Notes of Grigori Avramidi’s Cambridge lecture 23-06-2017

Topology of ends of nonpositively curved manifolds

Joint work with T. Nguyen Pham.

I am interested in complete Riemannian manifolds with curvature in {[-1,0]}, and finite volume.

Example. Product of two hyperbolic surfaces. The end is homeomorphic to {N\times[0,+\infty)}, with some extra structure: {N} is made of two pieces.

More generally, for locally symmetric spaces of noncompact type, lifts of ends are homeomorphic to {N\times[0,+\infty)}, with {N} a wedge of spheres. This description goes back to Borel-Serre.

1. Thick-thin decomposition

Gromov-Schroeder: assume there are no arbitrarily small geodesic loops. Then the thin part is homeomorphic to {N\times[0,+\infty)}, with {N} a closed manifold.

The condition is necessary. Gromov gives an example of a nonpositively curved infinite type graph manifold of finite volume.

Theorem 1 (Avramidi-Nguyen Pham) Under the same assumptions, any map of a polyhedron to the thin part of the universal cover {\tilde M} can be homotoped within the thin part into a map to an {\lfloor \frac{n}{2}\rfloor}-dimensional complex, {n=dim(M)}.

Consequences:

  1. If {n\leq 5}, each component of the thin part is aspherical and has locally free fundamental group.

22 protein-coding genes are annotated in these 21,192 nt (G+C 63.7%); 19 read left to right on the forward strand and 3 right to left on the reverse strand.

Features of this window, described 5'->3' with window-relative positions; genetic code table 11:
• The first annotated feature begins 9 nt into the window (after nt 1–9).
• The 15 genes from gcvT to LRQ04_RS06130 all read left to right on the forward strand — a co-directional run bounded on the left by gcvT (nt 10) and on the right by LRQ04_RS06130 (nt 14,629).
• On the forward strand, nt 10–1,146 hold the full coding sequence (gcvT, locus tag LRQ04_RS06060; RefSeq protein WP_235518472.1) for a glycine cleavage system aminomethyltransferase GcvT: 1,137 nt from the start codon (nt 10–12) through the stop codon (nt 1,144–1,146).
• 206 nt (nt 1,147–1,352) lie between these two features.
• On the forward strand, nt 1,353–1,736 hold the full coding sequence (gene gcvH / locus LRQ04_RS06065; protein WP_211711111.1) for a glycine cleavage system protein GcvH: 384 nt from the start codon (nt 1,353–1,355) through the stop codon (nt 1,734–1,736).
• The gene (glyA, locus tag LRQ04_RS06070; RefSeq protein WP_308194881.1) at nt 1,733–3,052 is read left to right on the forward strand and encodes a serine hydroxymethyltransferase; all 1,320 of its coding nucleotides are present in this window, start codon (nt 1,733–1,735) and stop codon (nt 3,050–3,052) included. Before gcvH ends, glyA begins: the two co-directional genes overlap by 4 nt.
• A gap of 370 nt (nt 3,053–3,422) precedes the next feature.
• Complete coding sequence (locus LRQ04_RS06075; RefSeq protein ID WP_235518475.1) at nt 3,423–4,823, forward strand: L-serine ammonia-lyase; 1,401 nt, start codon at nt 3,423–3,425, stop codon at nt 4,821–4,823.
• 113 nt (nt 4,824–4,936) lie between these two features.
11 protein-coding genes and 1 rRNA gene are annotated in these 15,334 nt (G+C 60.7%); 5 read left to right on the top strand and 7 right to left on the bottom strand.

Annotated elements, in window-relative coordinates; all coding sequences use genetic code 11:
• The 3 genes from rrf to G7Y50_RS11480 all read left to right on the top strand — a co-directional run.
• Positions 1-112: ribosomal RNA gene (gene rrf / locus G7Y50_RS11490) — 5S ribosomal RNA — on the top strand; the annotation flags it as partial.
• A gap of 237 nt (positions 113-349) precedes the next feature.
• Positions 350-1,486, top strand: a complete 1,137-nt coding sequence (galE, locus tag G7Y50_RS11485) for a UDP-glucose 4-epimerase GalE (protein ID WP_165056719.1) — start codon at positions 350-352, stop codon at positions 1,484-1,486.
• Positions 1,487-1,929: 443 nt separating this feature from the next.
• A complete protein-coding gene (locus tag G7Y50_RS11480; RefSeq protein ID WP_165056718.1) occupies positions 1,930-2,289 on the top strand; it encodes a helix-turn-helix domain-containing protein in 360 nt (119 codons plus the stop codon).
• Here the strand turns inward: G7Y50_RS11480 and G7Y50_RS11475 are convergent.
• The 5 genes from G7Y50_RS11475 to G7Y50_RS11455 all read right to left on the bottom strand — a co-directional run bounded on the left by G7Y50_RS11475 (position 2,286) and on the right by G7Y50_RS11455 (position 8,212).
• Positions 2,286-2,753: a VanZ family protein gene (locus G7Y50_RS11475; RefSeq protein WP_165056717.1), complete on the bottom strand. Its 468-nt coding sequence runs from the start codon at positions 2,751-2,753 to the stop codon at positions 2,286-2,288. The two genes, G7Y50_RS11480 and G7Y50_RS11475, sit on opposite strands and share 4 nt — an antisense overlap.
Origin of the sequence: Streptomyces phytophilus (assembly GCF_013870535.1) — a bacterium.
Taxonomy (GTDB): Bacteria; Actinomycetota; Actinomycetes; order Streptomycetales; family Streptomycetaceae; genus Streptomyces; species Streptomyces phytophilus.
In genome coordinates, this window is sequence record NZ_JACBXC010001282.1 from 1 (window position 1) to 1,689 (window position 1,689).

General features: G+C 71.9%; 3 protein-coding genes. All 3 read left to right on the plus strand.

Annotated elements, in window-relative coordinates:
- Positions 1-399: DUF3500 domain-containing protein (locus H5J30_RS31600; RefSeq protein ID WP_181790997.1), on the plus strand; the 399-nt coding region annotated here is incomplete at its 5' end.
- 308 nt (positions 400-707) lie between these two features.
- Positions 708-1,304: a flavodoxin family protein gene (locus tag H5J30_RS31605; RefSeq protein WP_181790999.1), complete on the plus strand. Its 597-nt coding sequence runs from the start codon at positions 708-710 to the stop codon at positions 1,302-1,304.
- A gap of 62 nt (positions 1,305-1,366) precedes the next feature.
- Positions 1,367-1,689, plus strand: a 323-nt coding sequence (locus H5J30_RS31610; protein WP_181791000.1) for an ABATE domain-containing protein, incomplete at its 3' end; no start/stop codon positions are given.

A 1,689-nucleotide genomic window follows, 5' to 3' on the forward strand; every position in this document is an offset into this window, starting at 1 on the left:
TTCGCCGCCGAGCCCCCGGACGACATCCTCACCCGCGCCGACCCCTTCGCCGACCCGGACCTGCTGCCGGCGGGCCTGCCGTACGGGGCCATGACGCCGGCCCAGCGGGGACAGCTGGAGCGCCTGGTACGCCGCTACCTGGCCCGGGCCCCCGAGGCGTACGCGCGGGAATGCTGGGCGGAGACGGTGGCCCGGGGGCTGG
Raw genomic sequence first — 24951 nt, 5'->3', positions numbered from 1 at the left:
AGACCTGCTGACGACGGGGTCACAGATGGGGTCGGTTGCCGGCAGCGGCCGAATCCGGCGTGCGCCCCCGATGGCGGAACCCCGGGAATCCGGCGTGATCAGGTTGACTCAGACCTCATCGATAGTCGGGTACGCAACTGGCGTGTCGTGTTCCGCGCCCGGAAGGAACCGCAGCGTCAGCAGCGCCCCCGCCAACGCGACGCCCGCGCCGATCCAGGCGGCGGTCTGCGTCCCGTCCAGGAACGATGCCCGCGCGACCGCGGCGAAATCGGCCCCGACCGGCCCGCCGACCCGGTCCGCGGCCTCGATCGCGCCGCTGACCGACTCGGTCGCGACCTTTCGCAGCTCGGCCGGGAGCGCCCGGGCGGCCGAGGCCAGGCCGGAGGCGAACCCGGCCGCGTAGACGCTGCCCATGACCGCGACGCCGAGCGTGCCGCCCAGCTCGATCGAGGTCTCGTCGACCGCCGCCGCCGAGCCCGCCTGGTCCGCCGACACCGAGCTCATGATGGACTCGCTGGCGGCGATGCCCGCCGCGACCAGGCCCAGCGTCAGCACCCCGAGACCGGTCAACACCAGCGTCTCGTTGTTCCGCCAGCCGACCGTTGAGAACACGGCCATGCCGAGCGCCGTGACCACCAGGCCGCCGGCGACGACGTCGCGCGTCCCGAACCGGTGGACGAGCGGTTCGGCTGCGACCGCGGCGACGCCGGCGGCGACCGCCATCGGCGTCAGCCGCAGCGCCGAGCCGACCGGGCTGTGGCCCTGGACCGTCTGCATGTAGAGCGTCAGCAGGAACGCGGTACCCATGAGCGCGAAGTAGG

2. {H^k(B\Gamma,{\mathbb Z} \Gamma)=0} for all {k<\frac{n}{2}}.
  3. {dim(B\Gamma)\geq \frac{n}{2}}.

2. Proof

Maximizing the angle under which two visual boundary points are seen gives Tits distance, and the corresponding path metric {Td}.

In the universal cover, the thin part is the set of points moved less than {\epsilon} away by some deck transformation {\Gamma}. Isometries are either hyperbolic (minimal displacement is achieved) or parabolic (infimal displacement is 0). Parabolic isometries have a nonempty fix-point set at infinity. At each point {x}, the subgroup generated by isometries moving {x} no more than {\epsilon} is virtually nilpotent, hence virtually has a common fixed point at infinity. This allows to define a discontinuous projection to infinity. The point is to show that the image has dimension {<\lfloor \frac{n}{2}\rfloor}.

2.1. Busemann simplices

If {h_0} and {h_1} are Busmeann functions, {t_0h_0+t_1h_1} need not be a Busemann function again, but on each sphere, there is a unique point where it achieves its minimum, and tis point depends in a Lipschitz manner on {t_0,t_1}. This defines an arc in Tits boundary, hence simplices {\sigma}. We claim that

\displaystyle  \begin{array}{rcl}  hom-dim(Stab(\sigma))+dim(image(\sigma))\leq n-1. \end{array}

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About metric2011

metric2011 is a program of Centre Emile Borel, an activity of Institut Henri Poincaré, 11 rue Pierre et Marie Curie, 75005 Paris, France. See http://www.math.ens.fr/metric2011/
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